When I read reports of an unfortunately conflicted Woodside Park rabbi who prioritised officiating at wedding over that of a shiva I couldn’t but help think of an unsung quote from Kohelet: “It is better to go to the house of mourning than to go to the house of feasting.”
Obviously Rabbi Pinchas Hackenbroch couldn’t be expected to be in two places at the same time, so attending and officiating at a wedding, with the date booked many months if not years before, was bound to take priority.
One of the reasons most shul members regard funerals and the shiva services that follow as priority is that they have paid for them – probably many times over. It has long been the case that one of the most profitable businesses for the United Synagogue (and for that matter many regional communities) is the burial levy.
Indeed, one suspects that were such a service not available many people would have given up their shul memberships years ago. The fear of not being buried with one’s own people in sanctified ground is extraordinarily powerful. The reality is that a simple burial (or life insurance) policy, underwritten by a traditional broker, would probably be a better economic proposition.
As a former member of the US Council, I was always fascinated that it was the US Burial Society surpluses which made an important contribution to education budgets. This is a satisfying case of inter-generational transfers at a time when it is a topic high up the national political agenda.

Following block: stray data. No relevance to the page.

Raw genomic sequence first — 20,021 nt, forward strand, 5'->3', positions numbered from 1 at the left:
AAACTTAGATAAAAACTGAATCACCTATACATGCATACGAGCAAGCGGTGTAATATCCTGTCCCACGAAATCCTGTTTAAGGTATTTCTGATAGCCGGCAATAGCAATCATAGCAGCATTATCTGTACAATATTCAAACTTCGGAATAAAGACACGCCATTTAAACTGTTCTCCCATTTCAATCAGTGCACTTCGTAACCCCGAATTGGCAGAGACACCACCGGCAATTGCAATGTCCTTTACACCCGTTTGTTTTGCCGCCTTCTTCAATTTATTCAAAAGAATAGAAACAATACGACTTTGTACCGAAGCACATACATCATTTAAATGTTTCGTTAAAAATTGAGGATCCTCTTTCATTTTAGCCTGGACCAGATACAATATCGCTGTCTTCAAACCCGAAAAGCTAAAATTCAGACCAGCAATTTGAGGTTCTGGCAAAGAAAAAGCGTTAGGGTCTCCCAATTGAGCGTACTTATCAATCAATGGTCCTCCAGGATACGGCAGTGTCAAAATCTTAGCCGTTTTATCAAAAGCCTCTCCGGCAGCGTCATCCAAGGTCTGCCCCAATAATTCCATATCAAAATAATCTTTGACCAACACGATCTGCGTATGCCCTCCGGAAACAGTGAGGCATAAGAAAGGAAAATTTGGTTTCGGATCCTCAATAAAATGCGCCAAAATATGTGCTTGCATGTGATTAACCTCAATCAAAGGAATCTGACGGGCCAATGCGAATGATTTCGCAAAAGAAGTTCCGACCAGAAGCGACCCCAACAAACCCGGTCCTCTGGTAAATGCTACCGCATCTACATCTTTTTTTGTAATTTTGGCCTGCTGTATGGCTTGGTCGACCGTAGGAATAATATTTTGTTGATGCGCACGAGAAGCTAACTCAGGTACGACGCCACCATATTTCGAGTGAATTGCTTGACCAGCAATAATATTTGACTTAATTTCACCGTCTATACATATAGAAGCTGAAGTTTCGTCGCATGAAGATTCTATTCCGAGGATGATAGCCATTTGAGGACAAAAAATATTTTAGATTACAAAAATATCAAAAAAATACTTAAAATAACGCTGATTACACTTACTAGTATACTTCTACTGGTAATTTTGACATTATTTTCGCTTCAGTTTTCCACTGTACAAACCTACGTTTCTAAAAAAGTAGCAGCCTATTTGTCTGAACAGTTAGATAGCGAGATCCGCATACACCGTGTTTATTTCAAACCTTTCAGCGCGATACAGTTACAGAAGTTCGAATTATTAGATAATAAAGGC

Death, mourning and yahrzeit are often on my mind at this time of the year. One of the things that really works for me in Anglo-Jewry is the way communities welcome you into the fold. As a member of an older but smaller US community in Richmond-upon-Thames, putting together a morning minyan for yahrzeit is difficult and an unnecessary burden on friends and fellow members.
So it has long been my habit to attend morning (and if possible) evening services at Western Marble Arch, as was the case when I was in mourning. WMA and its delightful Rabbi Lionel Rosenfeld are unfailingly courteous and attentive when I turn up a couple of times of year to commemorate the deaths of an older brother (several decades ago) and my mother, both of blessed memory.
With a help of a little coaching some years ago from Rabbi Rosenfeld, I am able to lead the services although fear sometimes my Ivrit is not quite up to scratch.
Nevertheless, I’m welcomed and tolerated and the shul even has a record of the family names for memorial prayers – even though I’m not a member. That seems to me a great reflection of community spirit.
This year for my mother’s yahrzeit I found myself in Cardiff and attended morning minyan there. Even though it is a small community there was a good Sunday turnout and, once again, I was invited to lead services in spite of being a stranger in a strange land.
So while it is only too easy for people to criticise when things go wrong, as they are fully entitled to do, my own personal experience of communities in central London and the provinces is of a determination to do the right thing for mourners and those commemorating yahrzeit – whether you are a member or not.
This, in my view, is Anglo-Jewry at its very best – kind, caring and making sure that the visitor is treated with exactly the same respect as the regular.
To all those involved I say kol ha-ka vod. Well done.